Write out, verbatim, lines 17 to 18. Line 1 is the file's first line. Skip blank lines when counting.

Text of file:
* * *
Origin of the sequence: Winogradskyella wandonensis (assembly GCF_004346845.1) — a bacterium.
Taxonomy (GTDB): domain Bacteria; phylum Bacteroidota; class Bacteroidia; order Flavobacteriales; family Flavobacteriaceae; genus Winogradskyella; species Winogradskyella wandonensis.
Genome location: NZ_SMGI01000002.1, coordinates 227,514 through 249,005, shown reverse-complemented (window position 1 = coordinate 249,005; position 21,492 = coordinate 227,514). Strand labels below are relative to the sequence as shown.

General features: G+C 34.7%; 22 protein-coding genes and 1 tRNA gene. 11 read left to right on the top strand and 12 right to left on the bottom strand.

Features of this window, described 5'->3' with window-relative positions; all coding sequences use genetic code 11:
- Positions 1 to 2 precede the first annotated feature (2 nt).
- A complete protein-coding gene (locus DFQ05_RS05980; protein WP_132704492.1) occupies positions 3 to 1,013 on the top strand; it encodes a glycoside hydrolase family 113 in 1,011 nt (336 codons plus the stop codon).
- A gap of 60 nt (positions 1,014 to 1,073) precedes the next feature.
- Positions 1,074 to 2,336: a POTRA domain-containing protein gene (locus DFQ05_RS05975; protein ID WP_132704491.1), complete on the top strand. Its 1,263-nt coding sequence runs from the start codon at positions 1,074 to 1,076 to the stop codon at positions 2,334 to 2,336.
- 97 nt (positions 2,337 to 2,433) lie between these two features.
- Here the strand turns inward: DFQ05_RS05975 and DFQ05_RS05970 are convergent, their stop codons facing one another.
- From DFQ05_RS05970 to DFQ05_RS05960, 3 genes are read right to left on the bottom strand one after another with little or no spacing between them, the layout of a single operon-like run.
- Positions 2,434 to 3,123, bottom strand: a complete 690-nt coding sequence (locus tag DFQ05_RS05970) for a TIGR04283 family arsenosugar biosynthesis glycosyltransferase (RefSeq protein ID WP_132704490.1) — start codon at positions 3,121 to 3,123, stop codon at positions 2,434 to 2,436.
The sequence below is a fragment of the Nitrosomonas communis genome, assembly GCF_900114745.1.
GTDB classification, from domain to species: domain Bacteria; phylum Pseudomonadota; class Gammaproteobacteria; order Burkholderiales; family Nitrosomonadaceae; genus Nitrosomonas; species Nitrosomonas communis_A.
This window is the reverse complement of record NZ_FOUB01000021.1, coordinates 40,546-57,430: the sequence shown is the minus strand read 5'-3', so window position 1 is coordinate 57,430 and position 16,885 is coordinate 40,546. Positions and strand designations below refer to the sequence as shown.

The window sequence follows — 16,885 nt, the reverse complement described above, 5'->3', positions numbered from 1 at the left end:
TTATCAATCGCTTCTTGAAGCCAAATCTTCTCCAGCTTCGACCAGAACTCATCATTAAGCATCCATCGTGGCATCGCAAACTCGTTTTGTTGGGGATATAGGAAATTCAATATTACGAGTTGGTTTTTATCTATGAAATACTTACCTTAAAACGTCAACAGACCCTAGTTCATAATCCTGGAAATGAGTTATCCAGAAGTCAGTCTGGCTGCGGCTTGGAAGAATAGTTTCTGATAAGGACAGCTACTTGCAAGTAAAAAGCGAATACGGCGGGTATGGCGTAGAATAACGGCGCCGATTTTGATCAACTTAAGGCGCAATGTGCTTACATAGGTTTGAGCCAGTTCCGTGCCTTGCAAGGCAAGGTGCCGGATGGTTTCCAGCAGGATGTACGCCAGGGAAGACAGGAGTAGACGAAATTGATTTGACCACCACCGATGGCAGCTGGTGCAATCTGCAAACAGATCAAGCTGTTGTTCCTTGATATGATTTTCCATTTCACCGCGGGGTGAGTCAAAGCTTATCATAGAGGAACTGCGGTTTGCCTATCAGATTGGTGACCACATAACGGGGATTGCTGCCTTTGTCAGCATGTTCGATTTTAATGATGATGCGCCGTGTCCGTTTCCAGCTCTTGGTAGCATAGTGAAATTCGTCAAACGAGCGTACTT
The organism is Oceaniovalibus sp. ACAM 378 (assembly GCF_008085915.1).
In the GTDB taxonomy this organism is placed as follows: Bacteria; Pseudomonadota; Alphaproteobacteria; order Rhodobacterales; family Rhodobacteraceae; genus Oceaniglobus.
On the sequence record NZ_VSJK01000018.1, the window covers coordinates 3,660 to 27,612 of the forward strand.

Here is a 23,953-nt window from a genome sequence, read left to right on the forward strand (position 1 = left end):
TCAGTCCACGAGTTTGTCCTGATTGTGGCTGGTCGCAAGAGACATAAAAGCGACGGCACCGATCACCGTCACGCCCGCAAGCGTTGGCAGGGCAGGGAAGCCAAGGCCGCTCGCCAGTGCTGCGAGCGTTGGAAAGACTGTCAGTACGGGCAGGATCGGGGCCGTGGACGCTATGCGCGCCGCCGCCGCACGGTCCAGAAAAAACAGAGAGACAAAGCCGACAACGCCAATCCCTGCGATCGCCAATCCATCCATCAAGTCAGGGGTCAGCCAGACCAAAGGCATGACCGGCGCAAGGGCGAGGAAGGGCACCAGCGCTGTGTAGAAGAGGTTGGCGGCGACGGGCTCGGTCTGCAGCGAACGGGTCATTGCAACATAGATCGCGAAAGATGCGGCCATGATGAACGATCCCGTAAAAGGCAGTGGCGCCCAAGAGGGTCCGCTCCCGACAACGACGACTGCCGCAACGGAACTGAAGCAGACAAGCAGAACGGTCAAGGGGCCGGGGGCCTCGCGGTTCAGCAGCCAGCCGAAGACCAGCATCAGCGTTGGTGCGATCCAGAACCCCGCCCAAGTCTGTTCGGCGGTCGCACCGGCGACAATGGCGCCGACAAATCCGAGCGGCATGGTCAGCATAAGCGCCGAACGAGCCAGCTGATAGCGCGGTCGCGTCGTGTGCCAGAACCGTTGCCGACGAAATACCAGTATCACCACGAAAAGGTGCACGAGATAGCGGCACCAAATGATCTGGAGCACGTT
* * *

The window sequence follows — 16,885 nt, the reverse complement described above, 5'->3', positions numbered from 1 at the left end:
TTATCAATCGCTTCTTGAAGCCAAATCTTCTCCAGCTTCGACCAGAACTCATCATTAAGCATCCATCGTGGCATCGCAAACTCGTTTTGTTGGGGATATAGGAAATTCAATATTACGAGTTGGTTTTTATCTATGAAATACTTACCTTAAAACGTCAACAGACCCTAGTTCATAATCCTGGAAATGAGTTATCCAGAAGTCAGTCTGGCTGCGGCTTGGAAGAATAGTTTCTGATAAGGACAGCTACTTGCAAGTAAAAAGCGAATACGGCGGGTATGGCGTAGAATAACGGCGCCGATTTTGATCAACTTAAGGCGCAATGTGCTTACATAGGTTTGAGCCAGTTCCGTGCCTTGCAAGGCAAGGTGCCGGATGGTTTCCAGCAGGATGTACGCCAGGGAAGACAGGAGTAGACGAAATTGATTTGACCACCACCGATGGCAGCTGGTGCAATCTGCAAACAGATCAAGCTGTTGTTCCTTGATATGATTTTCCATTTCACCGCGGGGTGAGTCAAAGCTTATCATAGAGGAACTGCGGTTTGCCTATCAGATTGGTGACCACATAACGGGGATTGCTGCCTTTGTCAGCATGTTCGATTTTAATGATGATGCGCCGTGTCCGTTTCCAGCTCTTGGTAGCATAGTGAAATTCGTCAAACGAGCGTACTT